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Quantum Computing Workshop 2019
September 15, 2019 - September 18, 2019
From Quantum Computing to Quantum Chemistry: Theory, Platforms, and Practical Applications
The great 20th century physicist, Richard P. Feynman, stated in his famous 1981 lecture titled “Simulating Physics with Computers” that “Nature isn’t classical… and if you want to make a simulation of Nature, you’d better make it quantum mechanical, and by golly it’s a wonderful problem, because it doesn’t look so easy”. In recent years, this brave prophecy started to become reality and quantum computing holds great promise to revolutionize the computational capabilities of human kind. In contrast to the architecture of contemporary (super) computers that relies on classical mechanics and binary bits, quantum computers harness the laws of quantum mechanics and its unique concepts (such as coherence, superposition, and entanglement) to form bits of an infinite manifold of possible states (often called qubits) and couple them to each other.
This new computational platform calls for completely new algorithmic paradigms. To exemplify this, consider quantum chemistry calculations that are considered to be the first killer application for quantum computers. On traditional computers one usually approximates the many-body wave function as a linear combination of basis-functions (usually Slater determinants constructed from localized, plane-wave, or real-space grid-based orbitals) using, e.g. the configuration interaction or coupled clusters expansions. Alternatively, a the single-determinantal wave function of a reference non-interacting system can be used for this approximation within the realm of density functional theory. In contrast, given a quantum computer one can obtain exact mapping between the quantum mechanical problem to be solved and the actual state of the quantum circuitry. Hence, the system can be prepared in an initial quantum state and be driven towards the desired solution that can eventually be read directly from the system’s state at a certain accuracy.
However, with the recent great advances in the construction of actual quantum computational platforms and the emergence of their first practical quantum chemistry applications come also great challenges of shifting the computational paradigm within the relevant user communities. The main hurdles can be identified as: (i) reluctance to study a completely new computational language and jargon that are out of the comfort zone of traditional users; (ii) the need to invest efforts and resources in understanding the interplay between the physical world to be modeled and the new computational platform; and (iii) the natural distrust in an immature and exploratory technology.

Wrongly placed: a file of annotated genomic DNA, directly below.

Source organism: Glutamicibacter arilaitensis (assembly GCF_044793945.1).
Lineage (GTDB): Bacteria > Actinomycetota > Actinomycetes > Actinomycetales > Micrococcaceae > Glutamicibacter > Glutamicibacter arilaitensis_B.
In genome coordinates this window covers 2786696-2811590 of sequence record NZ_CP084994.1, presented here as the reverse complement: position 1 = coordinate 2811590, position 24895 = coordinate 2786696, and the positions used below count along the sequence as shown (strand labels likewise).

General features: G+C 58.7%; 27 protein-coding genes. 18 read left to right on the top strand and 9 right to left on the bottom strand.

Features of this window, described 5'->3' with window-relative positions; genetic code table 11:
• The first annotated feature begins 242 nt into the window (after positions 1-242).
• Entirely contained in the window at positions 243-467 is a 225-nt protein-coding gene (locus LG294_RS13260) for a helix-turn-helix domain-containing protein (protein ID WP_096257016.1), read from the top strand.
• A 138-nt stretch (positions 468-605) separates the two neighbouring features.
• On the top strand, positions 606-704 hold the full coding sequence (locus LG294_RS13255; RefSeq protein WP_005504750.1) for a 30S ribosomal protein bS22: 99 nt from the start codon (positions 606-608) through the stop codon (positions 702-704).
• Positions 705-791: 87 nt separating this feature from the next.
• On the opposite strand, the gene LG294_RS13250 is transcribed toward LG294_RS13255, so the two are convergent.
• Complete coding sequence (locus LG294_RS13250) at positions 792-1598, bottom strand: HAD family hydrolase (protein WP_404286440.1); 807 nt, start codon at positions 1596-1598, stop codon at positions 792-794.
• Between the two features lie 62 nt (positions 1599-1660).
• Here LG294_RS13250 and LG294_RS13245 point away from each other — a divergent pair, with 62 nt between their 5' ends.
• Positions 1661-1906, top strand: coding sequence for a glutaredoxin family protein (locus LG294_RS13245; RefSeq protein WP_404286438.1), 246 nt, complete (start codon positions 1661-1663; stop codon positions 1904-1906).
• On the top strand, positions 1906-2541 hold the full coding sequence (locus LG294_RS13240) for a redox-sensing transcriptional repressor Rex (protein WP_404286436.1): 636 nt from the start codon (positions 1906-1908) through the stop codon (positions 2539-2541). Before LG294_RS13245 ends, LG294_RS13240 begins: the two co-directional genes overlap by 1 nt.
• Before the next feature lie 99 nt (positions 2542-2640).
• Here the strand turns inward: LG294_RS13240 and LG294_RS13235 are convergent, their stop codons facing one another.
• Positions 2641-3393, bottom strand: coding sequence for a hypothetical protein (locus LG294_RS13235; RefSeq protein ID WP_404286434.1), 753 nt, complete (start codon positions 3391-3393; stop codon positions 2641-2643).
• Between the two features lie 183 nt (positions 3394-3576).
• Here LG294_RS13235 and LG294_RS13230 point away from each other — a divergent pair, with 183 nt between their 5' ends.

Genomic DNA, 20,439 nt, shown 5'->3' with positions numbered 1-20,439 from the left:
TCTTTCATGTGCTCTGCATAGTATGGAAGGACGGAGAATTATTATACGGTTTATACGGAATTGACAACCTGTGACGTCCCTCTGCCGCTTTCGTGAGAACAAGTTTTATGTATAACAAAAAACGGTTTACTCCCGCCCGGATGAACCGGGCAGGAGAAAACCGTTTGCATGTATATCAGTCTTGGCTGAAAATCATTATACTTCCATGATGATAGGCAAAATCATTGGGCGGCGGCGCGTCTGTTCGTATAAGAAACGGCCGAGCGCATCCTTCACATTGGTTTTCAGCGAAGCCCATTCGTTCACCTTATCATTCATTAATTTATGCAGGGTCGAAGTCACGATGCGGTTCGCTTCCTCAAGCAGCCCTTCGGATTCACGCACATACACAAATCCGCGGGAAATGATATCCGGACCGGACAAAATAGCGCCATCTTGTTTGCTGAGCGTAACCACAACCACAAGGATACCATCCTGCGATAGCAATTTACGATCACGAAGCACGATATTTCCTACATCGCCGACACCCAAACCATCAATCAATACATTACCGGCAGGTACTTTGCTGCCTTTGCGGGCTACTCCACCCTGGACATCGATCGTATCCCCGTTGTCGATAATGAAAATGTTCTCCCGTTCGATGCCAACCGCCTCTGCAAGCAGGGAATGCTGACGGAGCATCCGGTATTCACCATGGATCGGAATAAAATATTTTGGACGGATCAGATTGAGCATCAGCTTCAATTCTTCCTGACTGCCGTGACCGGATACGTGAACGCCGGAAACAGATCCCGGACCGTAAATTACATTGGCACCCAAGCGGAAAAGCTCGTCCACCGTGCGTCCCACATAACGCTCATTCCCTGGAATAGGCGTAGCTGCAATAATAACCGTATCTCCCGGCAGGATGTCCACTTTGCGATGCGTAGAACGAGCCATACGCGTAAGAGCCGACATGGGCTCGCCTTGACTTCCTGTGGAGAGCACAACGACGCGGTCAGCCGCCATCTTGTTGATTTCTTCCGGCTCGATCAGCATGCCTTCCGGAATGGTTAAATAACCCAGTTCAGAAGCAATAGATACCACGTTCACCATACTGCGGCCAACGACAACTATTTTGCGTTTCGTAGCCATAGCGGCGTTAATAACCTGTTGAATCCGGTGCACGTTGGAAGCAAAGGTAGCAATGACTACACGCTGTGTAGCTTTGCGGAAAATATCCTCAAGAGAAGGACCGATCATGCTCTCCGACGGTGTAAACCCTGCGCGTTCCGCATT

Nevertheless, the expected gain for those who make the step forward is very high. This is well supported by the success of the computational methodologies developed by the 2013 Nobel prize Laureates Michael Levitt, Arieh Warshel, and Martin Karplus, and their great mentor, the late Shneior Lifson, who constructed highly efficient algorithms that were able to utilize the very poor computational resources available at the time to perform multiscale computer modeling of proteins. In a sense, the current status of quantum computing is similar to the state of classical computers when these pioneering achievement, of untouched scientific grounds, have been made.
In light of all of the above, the objective of the tutorial is to help potential quantum computer users in general, and those coming from the quantum chemistry community in particular, overcome the abovementioned potential energy barriers for using this new and fascinating computational platform. The participants will be exposed to the basic theoretical concepts of quantum computing, to the technical and operational aspects of the available platforms, and to the fundamentals of translating and mapping an actual physical problem onto a quantum computing circuit. To this end, experts from three different disciplines, namely, computer science, quantum chemistry, and the computer technology industry, will be gathered to provide tutorial level introductory lectures assuming no preliminary knowledge on the subject.
The suggested tutorial will complement recent CECAM workshops, such as “Synergy Between Quantum Computing and High-Performance Computing” that aimed at identifying major challenges and future directions. It will do so by making the field accessible to non-experts, who have no prior experience and knowledge on the theory and practice of quantum computing. Therefore, the knowhow gained in this workshop is expected to expand the community of quantum computing users from the chemistry and physics disciplines. Furthermore, we aim to seed collaborative efforts between quantum chemists, physicists, and computer scientists to form synergistic workgroups that will develop new ways.
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